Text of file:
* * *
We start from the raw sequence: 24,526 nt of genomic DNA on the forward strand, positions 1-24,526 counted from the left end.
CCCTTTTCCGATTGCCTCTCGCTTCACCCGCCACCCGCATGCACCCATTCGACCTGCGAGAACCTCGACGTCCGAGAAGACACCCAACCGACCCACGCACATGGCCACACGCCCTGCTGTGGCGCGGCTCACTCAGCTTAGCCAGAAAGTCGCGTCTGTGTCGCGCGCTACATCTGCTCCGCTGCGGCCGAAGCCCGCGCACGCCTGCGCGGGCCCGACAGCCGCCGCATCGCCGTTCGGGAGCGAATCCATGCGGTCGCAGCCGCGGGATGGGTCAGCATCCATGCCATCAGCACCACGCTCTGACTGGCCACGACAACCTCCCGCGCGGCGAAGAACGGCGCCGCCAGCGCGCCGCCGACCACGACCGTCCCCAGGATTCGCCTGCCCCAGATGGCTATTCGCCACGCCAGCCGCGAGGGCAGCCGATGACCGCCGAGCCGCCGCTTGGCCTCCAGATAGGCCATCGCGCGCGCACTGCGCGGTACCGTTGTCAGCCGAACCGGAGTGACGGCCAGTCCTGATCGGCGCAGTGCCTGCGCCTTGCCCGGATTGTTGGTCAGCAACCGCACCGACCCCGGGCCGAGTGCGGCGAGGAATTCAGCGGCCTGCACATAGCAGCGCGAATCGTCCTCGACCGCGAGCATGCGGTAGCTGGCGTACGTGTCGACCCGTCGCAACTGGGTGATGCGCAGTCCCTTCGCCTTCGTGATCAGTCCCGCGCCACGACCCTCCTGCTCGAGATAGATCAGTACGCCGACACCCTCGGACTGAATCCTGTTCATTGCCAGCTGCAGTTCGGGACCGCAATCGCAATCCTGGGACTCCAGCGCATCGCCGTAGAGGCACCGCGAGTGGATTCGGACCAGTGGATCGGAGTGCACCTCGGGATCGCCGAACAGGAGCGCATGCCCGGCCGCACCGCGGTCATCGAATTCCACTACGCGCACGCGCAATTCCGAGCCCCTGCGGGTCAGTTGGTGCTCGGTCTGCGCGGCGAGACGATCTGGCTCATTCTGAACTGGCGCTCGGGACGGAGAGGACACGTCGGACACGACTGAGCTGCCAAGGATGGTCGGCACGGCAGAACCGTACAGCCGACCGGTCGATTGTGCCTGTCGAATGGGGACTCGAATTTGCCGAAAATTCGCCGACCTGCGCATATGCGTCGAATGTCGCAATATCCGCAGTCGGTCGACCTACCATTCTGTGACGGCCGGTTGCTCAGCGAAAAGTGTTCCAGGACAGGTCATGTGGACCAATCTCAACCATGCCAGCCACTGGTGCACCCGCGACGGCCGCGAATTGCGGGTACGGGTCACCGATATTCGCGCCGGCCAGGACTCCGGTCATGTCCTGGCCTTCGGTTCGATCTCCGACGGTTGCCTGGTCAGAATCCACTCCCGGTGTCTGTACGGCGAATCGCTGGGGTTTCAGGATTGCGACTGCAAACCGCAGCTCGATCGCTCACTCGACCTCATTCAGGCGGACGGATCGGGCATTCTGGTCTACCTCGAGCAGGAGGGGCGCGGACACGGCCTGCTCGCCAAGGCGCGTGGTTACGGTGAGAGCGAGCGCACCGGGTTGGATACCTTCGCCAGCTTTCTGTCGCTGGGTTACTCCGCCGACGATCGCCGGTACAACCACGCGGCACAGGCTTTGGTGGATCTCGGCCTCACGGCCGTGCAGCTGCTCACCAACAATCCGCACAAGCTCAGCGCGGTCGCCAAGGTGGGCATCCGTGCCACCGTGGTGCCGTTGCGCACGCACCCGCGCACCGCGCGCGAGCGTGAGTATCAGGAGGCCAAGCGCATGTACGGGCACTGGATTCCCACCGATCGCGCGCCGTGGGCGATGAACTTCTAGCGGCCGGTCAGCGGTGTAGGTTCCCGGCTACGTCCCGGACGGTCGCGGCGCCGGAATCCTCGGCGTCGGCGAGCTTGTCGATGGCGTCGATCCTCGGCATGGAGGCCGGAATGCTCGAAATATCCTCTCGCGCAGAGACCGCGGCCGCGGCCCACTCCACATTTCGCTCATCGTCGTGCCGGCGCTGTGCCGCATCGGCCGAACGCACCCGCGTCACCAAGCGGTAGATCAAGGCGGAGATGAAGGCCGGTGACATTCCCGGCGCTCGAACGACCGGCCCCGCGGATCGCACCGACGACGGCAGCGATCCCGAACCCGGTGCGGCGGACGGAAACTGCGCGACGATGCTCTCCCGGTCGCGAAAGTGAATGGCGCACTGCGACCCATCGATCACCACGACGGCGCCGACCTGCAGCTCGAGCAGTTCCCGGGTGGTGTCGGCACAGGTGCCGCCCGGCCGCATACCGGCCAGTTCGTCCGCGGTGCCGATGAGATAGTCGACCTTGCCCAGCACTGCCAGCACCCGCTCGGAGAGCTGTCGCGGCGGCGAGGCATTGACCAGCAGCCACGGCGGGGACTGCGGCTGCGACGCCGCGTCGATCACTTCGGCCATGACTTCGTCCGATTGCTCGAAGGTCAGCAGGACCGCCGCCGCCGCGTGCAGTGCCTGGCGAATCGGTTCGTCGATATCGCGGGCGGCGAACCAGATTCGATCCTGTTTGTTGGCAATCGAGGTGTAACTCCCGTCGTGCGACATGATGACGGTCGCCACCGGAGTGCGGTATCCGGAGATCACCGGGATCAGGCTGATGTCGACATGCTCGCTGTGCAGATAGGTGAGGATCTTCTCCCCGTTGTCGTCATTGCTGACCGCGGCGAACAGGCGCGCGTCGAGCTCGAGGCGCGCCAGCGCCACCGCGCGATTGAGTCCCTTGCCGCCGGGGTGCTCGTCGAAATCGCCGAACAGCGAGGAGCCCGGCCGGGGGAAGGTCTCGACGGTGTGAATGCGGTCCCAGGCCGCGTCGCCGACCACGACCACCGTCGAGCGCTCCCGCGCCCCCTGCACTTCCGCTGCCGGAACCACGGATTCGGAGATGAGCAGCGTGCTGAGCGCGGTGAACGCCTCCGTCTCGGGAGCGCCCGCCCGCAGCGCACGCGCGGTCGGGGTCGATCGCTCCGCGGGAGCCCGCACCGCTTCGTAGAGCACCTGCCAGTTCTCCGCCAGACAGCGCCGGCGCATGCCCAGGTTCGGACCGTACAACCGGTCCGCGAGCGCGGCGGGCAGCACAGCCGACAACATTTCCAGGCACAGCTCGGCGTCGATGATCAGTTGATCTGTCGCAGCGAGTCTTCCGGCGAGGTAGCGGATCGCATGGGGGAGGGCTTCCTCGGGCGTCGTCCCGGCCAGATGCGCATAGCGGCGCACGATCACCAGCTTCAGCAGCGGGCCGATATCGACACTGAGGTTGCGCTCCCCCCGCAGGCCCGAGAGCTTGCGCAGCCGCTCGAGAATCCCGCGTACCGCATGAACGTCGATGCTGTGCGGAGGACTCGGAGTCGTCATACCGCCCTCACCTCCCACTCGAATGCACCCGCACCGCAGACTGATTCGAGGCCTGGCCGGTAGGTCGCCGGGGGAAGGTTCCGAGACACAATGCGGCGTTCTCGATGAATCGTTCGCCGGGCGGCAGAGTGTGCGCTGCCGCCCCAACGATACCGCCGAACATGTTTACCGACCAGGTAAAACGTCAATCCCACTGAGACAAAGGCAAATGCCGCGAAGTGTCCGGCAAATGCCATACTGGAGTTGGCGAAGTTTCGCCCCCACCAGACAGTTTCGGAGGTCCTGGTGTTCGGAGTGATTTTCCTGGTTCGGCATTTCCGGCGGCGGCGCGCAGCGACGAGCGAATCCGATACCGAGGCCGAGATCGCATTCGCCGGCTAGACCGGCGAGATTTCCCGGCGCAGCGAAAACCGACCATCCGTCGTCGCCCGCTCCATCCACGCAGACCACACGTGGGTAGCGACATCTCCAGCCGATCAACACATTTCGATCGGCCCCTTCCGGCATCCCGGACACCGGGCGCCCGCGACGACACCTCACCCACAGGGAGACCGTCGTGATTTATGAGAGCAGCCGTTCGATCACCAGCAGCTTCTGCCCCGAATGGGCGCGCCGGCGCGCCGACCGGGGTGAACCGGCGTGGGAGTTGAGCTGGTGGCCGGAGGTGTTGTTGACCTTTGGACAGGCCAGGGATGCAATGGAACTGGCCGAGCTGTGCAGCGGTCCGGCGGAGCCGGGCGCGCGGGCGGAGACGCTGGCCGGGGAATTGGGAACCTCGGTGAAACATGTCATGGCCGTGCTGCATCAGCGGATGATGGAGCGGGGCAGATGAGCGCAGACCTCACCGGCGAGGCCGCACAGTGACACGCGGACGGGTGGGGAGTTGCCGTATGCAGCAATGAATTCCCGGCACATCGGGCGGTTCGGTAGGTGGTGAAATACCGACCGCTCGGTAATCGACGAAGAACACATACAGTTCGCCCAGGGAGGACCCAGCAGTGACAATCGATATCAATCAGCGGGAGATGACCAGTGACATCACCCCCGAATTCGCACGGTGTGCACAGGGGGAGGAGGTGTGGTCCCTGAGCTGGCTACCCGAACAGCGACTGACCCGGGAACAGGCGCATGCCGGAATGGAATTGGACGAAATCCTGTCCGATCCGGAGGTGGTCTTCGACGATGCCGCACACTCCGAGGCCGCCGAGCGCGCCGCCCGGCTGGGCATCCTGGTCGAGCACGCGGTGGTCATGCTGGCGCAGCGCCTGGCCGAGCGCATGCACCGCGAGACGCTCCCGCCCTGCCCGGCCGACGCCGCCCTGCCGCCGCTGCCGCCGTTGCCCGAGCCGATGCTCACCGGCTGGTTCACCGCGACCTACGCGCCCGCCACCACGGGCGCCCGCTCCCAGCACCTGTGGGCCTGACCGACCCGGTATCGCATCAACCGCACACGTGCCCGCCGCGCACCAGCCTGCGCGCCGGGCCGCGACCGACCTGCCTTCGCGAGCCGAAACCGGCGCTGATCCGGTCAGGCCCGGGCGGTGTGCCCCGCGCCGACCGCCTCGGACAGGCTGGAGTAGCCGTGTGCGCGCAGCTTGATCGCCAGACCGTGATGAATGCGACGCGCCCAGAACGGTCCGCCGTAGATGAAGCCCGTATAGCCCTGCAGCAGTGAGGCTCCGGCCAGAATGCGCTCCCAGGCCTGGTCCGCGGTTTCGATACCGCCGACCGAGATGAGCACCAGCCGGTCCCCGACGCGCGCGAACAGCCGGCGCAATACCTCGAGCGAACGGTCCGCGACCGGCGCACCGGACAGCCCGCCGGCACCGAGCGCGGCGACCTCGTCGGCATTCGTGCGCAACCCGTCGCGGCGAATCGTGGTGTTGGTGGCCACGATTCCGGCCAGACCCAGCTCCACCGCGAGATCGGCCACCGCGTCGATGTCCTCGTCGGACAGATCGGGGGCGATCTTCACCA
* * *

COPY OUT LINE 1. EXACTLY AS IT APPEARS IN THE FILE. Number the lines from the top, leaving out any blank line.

We start from the raw sequence: 24,526 nt of genomic DNA on the forward strand, positions 1-24,526 counted from the left end.